Angela Wakefield in Art of England:
(published in August 2012)

At the age of just 13, Angela Wakefield painted Van Gogh’s Sunflowers; she knew what she wanted to do for the rest of her life. Yet, in 1997 she was working behind a bar, living in a flat in the centre of Accrington with no serious career prospects. Who could have predicted that, just ten years later, this ambitious young artist would be hailed a rising star of British art and would have the highest online profile of any urban landscape painter? Or that shortly afterwards she would be propelled to the bright lights of Hollywood, where her New York painting on the cover of art of England was spotted by award winning film director Danny Boyle?
Since Angela first appeared on Art of England’s October 2007 cover her career has cranked up several gears and we and we featured her work again in 2008 and 2010. but it was her No 19 in the New York Series that hit the Hollywood jackpot, when Danny Boyle spotted it on Art of England September 2011 front cover. The painting was chosen by Fox Searchlight Ltd to be used in Boyle’s film Trance, a high-energy psychological thriller set in contemporary London staring James McAvoy, set to be released in March 2013. Phil Harwood, owner of Ascot Studios, the gallery which hosts Angela’s work, told us when the 2011 cover came out the response was instantaneous and the gallery was inundated with queries. He said: “A dozen calls came in for the cover painting as soon as the magazine was released. We could have sold it over and over again. Within less than 48 hours, everything in the collection was sold. It got to the point we wanted to take the phone off the hook. Demand totally outstripped supply.”
Mr. Harwood added that the association with Art of England had been an important milestone on Angela’s road to success. He said “I really do. Sincerely, yes. It brings people, it brings collectors into the gallery and interest is converted into a sale. We’ve got to give credit. In 2007, Angela first appeared in the magazine, with a double page spread and it was quite clear that we were getting interest from a different group of people – driven by Art of England – who had seen ‘something’. Suddenly, the eyes of an appreciate, art-buying audience were directed towards this work, which they loved. The affiliation with the magazine has been something very special and a great many of Angela’s existing clients come though Art of England. The magazine really does do what it sets out to do – it supports burgeoning artists by opening its pages to showcase to the art-loving, art-going, art-buying public just what’s out there. It’s certainly been instrumental in exposing her to a much bigger audience and cranking up her career. The movie coming along with it is the icing on the cake.”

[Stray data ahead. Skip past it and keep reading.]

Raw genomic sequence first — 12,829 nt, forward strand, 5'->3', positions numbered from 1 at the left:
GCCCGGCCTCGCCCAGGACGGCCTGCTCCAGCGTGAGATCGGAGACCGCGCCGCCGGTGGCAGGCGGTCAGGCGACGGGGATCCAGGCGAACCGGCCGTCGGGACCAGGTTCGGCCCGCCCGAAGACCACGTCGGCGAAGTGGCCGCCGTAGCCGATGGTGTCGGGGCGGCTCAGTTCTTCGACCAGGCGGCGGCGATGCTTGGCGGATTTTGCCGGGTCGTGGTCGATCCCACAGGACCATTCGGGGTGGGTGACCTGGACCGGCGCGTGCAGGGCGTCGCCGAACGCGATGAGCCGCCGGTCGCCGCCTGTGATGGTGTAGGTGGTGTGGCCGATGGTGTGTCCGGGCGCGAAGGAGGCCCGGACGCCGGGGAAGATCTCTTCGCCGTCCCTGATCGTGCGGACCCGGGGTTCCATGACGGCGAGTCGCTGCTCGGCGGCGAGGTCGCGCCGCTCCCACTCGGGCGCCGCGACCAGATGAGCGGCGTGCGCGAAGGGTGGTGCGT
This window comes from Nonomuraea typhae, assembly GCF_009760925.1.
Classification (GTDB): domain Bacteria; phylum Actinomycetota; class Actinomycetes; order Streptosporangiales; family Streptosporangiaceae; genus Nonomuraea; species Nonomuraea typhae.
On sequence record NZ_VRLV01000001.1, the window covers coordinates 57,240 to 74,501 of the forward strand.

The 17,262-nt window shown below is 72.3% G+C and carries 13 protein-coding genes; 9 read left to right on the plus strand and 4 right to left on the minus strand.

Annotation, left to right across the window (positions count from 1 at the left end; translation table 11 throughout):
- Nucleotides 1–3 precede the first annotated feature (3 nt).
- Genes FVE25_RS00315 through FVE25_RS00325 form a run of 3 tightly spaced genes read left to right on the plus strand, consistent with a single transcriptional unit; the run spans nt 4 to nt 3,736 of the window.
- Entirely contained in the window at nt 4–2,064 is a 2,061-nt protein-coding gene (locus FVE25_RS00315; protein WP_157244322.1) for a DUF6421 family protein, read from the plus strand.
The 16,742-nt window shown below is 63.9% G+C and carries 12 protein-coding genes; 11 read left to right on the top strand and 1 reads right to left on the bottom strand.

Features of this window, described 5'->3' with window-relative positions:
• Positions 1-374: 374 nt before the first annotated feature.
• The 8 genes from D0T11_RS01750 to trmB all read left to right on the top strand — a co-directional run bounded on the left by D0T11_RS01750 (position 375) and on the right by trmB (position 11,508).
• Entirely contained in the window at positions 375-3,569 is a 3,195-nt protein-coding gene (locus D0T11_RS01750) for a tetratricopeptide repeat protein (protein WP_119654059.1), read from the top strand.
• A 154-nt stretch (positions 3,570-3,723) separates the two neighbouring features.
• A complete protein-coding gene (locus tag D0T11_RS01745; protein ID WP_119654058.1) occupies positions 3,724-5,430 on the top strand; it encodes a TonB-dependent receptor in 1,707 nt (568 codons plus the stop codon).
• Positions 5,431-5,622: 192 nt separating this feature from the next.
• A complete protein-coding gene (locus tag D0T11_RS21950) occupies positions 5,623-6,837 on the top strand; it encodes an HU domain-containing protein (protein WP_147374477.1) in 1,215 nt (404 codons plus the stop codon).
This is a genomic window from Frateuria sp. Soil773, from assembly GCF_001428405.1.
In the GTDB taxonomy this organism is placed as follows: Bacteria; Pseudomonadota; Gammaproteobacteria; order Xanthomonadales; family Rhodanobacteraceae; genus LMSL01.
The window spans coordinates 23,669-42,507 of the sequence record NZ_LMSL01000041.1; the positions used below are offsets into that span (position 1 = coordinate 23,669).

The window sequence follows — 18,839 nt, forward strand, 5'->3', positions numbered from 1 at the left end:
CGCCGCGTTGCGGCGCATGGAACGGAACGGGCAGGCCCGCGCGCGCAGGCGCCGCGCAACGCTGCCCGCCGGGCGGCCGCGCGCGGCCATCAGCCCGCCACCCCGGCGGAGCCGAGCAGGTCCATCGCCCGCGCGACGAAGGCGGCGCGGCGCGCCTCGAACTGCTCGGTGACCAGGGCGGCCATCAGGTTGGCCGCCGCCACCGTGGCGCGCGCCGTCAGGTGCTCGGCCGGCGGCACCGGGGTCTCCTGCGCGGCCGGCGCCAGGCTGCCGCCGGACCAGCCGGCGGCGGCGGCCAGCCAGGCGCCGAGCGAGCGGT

So, how does a northern lass, who happens to have a hell of a way with a paintbrush, react when Hollywood comes knocking at the door? “Disbelief at first. I was at home, painting. I just didn’t believe it. It sounded too good to be true. I was, am, flattered, excited, very excited. That kind of thing doesn’t happen every day!”
One has to wonder how this remarkable turn of event came about. Where was Mr Boyle when he picked up the magazine? In an airport lounge waiting for a flight perhaps? Drinking coffee in his office? Who knows, but one thing is for sure; where previously hundreds of people knew of Angela Wakefield’s work, with the magazine cover that became thousands and with the movie debut, soon millions will have the name of Angela Wakefield at the tip of their tongue.